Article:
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Fake Name
Sunday, July 29, 2018 - 10:37:22 PM
It is worth noting that in the example I used above, from a purely logical standpoint, the reference to Hitler is unecessary. The point of referring to Hitler is to call out the alleged inconsistency in the opponent's worldview, putting them in the uncomfortable position of having to (a) defend Hitler (b) condemn God (or who/whatever is being compared to Hitler) or (c) provide a convincing refutation of the premise that they are similar.

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Bo Bennett, PhD
Monday, July 30, 2018 - 05:46:47 AM
The fact that there are exceptions to the fallacy doesn't mean it doesn't qualify as a fallacy. Virtually every fallacy listed on this site has exceptions.

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Bo Bennett, PhD
Monday, July 30, 2018 - 06:00:57 AM
@Fake Name:

You have a good point about the soundness of the second example. Perhaps I should use an example that is more of a weak analogy.

There are many fallacies that are specific instances of other fallacies. This is one of them. Just because a fallacy also fits under a more general fallacy, does not mean that it shouldn't be a fallacy. The more specific we can be as to why something is fallacious, the better. This is why the distinction helps.

In the case of this fallacy, there is something more than reasoning going on: it has become the "go to" position for people who can't come up with a better argument (i.e., just compare to Hitler and declare victory). You can tell a Christian Apologist in a debate the God is like Hitler and offer a perfectly sound reason as to why, but it will generally be perceived as a poor attempt at an argument regardless. Of course, this doesn't make the reasoning bad or the argument fallacious, but strategically, it is almost always a bad move.

I appreciate the comments, and have this sectioned marked for a few revisions to incorporate these new thoughts.

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Fake Name
Monday, July 30, 2018 - 12:38:00 PM
@Bo Bennett, PhD:

Thanks for the reply. I think the best way to avoid being accused of this fallacy is to make it perfectly clear what your underlying argument is, i.e. asking your opponent to explain how they can disapprove of Hitler and also disapprove of whatever is being compared to Hitler. What is the difference between the two? If you just bluntly declare, "X is like Hitler, and therefore unquestionably evil," rather than leaving the question open-ended and waiting for a response, you will appear desperate and unreasonable. If you ask a fair question and your opponent refuses to answer, they will be the one who appears unreasonable.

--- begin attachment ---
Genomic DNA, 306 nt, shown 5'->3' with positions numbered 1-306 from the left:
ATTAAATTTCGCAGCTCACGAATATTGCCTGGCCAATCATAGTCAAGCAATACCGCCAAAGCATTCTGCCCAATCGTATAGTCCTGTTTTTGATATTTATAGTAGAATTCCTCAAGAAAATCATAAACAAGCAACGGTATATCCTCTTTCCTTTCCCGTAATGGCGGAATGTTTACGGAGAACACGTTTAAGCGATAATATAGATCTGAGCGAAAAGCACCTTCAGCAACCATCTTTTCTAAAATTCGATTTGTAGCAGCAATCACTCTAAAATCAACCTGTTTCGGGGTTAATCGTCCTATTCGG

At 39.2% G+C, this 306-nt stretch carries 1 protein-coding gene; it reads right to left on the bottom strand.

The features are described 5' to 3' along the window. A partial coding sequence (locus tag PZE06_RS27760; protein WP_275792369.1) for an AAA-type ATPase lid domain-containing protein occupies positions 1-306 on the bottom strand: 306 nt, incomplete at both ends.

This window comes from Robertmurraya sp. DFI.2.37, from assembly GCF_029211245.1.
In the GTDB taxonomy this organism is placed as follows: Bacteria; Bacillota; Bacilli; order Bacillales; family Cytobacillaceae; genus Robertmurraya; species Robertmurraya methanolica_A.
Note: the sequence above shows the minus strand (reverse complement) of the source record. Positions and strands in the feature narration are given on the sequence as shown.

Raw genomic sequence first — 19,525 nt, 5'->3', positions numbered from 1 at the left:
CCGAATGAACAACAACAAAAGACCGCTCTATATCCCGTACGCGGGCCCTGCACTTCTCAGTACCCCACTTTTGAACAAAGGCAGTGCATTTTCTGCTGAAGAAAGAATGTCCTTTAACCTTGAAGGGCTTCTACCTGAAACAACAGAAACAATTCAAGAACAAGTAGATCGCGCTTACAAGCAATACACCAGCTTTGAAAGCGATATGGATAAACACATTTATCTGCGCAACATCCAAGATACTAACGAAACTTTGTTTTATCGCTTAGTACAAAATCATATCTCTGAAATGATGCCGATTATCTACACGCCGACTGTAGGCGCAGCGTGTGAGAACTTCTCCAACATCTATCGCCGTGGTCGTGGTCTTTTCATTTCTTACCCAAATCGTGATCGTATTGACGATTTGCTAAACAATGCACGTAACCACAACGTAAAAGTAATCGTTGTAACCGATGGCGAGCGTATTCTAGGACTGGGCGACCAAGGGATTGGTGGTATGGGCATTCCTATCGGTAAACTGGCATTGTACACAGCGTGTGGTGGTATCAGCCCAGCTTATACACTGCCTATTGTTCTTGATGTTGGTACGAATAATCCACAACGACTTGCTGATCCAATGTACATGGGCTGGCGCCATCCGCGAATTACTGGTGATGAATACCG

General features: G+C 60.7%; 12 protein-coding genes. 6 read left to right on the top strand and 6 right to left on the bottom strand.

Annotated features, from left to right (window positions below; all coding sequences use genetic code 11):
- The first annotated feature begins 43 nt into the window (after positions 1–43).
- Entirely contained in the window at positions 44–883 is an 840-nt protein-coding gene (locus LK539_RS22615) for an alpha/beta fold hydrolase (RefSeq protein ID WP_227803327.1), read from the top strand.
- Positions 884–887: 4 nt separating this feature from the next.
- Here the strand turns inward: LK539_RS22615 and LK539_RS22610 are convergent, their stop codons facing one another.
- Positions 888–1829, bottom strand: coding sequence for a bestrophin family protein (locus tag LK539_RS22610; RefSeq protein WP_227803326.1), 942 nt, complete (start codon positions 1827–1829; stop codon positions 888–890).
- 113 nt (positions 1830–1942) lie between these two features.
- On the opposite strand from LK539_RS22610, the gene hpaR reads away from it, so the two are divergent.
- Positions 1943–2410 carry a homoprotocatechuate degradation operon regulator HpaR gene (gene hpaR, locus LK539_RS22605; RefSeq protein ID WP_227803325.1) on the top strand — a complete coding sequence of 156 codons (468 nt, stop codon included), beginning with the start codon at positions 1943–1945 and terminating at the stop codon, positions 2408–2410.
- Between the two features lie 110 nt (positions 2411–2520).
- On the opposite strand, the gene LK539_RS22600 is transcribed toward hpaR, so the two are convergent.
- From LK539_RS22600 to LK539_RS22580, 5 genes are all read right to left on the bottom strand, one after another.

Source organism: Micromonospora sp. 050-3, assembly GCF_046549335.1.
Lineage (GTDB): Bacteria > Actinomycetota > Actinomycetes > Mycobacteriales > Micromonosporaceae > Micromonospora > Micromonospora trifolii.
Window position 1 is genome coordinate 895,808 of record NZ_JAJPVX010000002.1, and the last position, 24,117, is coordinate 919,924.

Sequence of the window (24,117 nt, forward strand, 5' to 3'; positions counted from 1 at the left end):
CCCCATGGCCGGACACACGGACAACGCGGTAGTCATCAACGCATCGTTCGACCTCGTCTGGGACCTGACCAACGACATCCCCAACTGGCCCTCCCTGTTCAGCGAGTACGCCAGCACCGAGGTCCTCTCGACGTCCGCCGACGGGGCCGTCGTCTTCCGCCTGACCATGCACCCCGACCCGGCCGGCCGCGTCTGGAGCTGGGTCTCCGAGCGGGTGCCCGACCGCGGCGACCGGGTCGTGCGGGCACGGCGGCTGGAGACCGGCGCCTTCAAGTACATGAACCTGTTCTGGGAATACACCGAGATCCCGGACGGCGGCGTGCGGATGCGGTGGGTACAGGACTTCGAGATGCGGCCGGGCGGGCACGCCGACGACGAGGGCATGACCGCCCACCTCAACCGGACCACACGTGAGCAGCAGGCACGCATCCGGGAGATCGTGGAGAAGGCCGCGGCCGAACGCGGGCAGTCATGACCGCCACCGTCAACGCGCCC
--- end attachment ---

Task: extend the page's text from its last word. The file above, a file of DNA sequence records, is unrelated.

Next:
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David Blomstrom
Friday, May 11, 2018 - 08:07:31 AM
There's an interesting corollary with Godwin's law -- https://en.wikipedia.org/wiki/Godwin%27s_law

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Richard Tufts
Monday, July 24, 2017 - 05:13:34 PM
Wasn't this fallacy once known as something to the tune of "argumentum ad Napoleum"?

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Bo Bennett, PhD
Tuesday, July 25, 2017 - 06:14:12 AM
If you are being serious, I never heard of that before. If you are joking, good one! :) It does make sense that the basis of this fallacy preexisted Hitler... and Napoleon for that matter. Heck, people have been committing the "Ad Satanum" for millennia!

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Richard Tufts
Wednesday, July 26, 2017 - 02:58:27 PM
@Bo Bennett, PhD: Actually, no. I'm not joking. I heard from Professor Michael Drout of Wheaton College that it was, apparently, "Argumentum ad Napoleum" before Hitler.

Pretty much the whole "Oh yeah? Know who liked (x)? THIS GUY WHO IS BAD. Therefore the thing you're arguing in favour of is bad." fallacy.

At least, that is how Professor Drout broke it down in his lesson. It was a series on rhetoric, and one of the classes was dedicated to Logical Fallacies.

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Joe Walker
Saturday, January 21, 2017 - 03:27:35 PM
Using Hitler to show subjective moral values is using this fallacy (?) - example, the Nuremberg trials invoked objective moral values in order to prosecute his staff because if they were only following orders from their individual state (Germany) - (if only subjective moral values exist) then they should not be held accountable (that was their argument), of course we used objective moral values to prove their guilt and won. Or could this be an exception.

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Bo Bennett, PhD
Saturday, January 21, 2017 - 03:36:32 PM
This would only show that Hitler was a less valid source of morality than another source. No objectivity needed in this case.